1As announced by the Prime Minister on 19 January 2023, the 2023 general election is to be held on Saturday, 14 October 2023. The “pre-election period” is generally regarded as being the three months before a general election. The pre-election period will commence this year on 14 July 2023, and applies to government decisions and actions in the lead up to the 14 October election.
2This circular provides guidance on government decisions and actions during the pre-election period. It covers:
2.1government decision-making generally during the pre-election period;
2.2making appointments in the pre-election period;
2.3conducting government advertising campaigns during the pre-election period;
2.4the provision of information by the state services in the pre-election period.
3The government continues to have full power to govern until the election. The caretaker convention does not apply in the pre-election period.
4Successive governments, however, have chosen to exercise restraint in the pre-election period in two main areas:
4.1when making significant appointments;
4.2when taking action that might result in government advertising campaigns being held during the pre-election period.
Right to govern until the election#
5The government has a three-year mandate to govern. It is not bound by the caretaker convention during the pre-election period (see Chapter 6 of the Cabinet Manual for further information about the caretaker convention). This means that the government continues to have full power to make decisions in the pre-election period. Cabinet continues to meet up until the election to consider government business.
6Successive governments have, however, chosen to restrict their actions to some extent in the period immediately before a general election in two main areas: in making significant appointments, and in relation to some government advertising (see Chapter 6 of the Cabinet Manual). This is in recognition of the fact that an election, and therefore potentially a change in government, is imminent.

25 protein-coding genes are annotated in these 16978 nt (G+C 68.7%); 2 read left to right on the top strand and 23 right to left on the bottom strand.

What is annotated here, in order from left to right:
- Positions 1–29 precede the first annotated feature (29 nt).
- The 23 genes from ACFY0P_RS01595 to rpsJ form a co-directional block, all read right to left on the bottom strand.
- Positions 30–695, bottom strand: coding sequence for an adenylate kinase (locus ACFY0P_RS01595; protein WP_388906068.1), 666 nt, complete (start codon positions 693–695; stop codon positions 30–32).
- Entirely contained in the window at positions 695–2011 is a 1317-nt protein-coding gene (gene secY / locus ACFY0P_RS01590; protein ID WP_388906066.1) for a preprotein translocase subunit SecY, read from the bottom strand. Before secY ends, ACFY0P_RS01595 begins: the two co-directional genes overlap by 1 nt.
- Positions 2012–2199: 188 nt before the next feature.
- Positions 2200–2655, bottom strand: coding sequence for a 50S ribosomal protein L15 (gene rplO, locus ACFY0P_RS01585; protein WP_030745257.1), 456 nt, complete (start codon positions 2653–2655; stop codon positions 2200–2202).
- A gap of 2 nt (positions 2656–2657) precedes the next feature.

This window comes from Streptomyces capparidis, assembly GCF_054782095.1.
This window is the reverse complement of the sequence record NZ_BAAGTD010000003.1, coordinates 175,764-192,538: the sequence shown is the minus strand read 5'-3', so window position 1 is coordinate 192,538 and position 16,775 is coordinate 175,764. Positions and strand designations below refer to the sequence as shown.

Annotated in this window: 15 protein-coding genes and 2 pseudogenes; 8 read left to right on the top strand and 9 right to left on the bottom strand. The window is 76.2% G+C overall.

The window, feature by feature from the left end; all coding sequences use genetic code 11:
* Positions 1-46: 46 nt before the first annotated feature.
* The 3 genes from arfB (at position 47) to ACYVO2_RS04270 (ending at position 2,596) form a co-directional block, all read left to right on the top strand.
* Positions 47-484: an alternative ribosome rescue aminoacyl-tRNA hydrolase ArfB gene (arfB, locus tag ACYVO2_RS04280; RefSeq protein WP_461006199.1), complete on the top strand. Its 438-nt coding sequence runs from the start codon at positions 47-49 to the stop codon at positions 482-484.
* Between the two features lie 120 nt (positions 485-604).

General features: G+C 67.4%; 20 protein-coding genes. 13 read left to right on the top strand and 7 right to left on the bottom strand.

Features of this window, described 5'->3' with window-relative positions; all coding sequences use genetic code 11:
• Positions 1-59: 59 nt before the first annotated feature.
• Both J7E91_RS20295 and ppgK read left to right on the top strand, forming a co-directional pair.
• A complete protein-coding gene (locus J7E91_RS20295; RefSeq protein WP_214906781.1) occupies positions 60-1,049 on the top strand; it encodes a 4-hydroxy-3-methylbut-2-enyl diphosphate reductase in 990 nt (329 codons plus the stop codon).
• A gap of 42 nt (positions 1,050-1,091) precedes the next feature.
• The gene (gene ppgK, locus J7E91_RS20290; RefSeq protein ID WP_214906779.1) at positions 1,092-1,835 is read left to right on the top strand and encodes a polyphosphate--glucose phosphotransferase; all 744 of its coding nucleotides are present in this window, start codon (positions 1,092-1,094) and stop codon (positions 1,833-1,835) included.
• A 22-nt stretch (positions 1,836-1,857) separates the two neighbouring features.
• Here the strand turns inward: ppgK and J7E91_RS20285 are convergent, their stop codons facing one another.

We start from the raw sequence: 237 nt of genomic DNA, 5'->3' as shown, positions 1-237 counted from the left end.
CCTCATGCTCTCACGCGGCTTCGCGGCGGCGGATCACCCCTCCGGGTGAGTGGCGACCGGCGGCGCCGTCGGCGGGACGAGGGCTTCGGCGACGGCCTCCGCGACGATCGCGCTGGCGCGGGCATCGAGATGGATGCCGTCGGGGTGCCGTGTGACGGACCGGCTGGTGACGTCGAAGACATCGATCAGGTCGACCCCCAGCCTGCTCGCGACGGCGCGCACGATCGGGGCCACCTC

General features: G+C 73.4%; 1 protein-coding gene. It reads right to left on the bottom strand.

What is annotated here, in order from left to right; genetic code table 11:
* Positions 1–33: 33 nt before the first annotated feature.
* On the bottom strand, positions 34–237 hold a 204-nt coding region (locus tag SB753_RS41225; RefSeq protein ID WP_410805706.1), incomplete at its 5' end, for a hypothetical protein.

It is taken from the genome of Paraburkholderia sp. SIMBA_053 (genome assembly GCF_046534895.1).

7On some occasions in the past, Ministers have sought advice about whether specific actions or decisions should be taken in the pre-election period. It is for the Prime Minister to make the final decision as to whether or not a decision or action (including a significant appointment) should proceed during the pre-election period.
8From a practical perspective, the election period can be a difficult time for Ministers to focus on big or difficult policy questions. A general election always results in a period of reduced decision-making capacity at the ministerial and Cabinet level, while Ministers are occupied with the election campaign. It is important for Ministers, departments, and other state sector agencies to ensure that all significant matters that will require ministerial attention in the course of the election year are dealt with well in advance of a general election. Chief executives should talk to their Ministers in the earlier part of the year about the matters that Ministers wish to see advanced before the election, and agree on timeframes for getting the relevant papers to Ministers and to Cabinet.
9The Cabinet Office can assist with advice in this area.
Appointments in the pre-election period#
10It has been the practice for governments to exercise restraint in making significant appointments in the pre-election period. Whether or not a particular appointment is “significant” is a matter of judgement. There is no “blanket ban” on the making of such appointments. Rather a case-by-case assessment is required, taking into account factors such as:
10.1the public profile of the position or organisation;
10.2whether the organisation has a significant strategic or decision-making role;
10.3whether the organisation controls significant assets or funds;
10.4whether the organisation is an executive body, as opposed to an advisory or technical one.